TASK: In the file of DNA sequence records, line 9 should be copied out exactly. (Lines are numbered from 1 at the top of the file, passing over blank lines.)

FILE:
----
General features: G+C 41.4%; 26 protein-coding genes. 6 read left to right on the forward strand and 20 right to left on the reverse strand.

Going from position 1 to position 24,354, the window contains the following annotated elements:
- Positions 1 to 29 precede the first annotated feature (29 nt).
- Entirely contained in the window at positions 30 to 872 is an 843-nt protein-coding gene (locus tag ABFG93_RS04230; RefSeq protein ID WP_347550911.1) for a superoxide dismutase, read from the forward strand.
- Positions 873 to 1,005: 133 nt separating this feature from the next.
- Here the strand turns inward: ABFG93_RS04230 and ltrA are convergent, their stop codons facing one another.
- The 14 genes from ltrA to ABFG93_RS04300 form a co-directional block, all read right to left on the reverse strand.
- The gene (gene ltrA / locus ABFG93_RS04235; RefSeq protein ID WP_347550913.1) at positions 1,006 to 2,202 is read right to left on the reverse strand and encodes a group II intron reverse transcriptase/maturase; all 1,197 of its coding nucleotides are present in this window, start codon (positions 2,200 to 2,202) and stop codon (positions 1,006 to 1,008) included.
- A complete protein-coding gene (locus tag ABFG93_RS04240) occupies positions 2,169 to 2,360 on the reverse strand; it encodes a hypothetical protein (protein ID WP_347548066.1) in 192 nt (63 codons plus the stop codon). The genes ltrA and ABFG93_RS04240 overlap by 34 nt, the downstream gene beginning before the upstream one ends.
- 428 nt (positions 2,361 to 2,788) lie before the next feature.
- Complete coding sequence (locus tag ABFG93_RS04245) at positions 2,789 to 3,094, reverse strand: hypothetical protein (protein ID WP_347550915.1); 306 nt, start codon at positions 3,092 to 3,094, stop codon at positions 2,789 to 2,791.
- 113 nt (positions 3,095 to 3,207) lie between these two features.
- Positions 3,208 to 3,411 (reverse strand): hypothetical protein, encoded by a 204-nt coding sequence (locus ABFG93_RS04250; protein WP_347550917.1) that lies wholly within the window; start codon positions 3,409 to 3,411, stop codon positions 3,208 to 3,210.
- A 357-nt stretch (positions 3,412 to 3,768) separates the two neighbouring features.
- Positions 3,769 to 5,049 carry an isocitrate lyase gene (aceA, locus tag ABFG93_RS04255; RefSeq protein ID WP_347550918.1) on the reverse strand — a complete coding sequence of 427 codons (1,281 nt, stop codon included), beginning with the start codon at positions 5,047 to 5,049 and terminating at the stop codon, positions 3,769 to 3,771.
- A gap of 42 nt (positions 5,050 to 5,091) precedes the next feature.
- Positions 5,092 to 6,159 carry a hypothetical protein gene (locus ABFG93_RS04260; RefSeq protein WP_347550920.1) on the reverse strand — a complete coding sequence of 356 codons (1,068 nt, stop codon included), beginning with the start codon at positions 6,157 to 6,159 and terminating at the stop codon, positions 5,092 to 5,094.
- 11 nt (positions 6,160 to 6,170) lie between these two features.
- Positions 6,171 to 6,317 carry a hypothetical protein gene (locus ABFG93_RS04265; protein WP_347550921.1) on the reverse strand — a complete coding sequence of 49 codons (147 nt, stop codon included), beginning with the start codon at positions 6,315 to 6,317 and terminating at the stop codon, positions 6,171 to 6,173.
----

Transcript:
- A complete protein-coding gene (locus tag ABFG93_RS04240) occupies positions 2,169 to 2,360 on the reverse strand; it encodes a hypothetical protein (protein ID WP_347548066.1) in 192 nt (63 codons plus the stop codon). The genes ltrA and ABFG93_RS04240 overlap by 34 nt, the downstream gene beginning before the upstream one ends.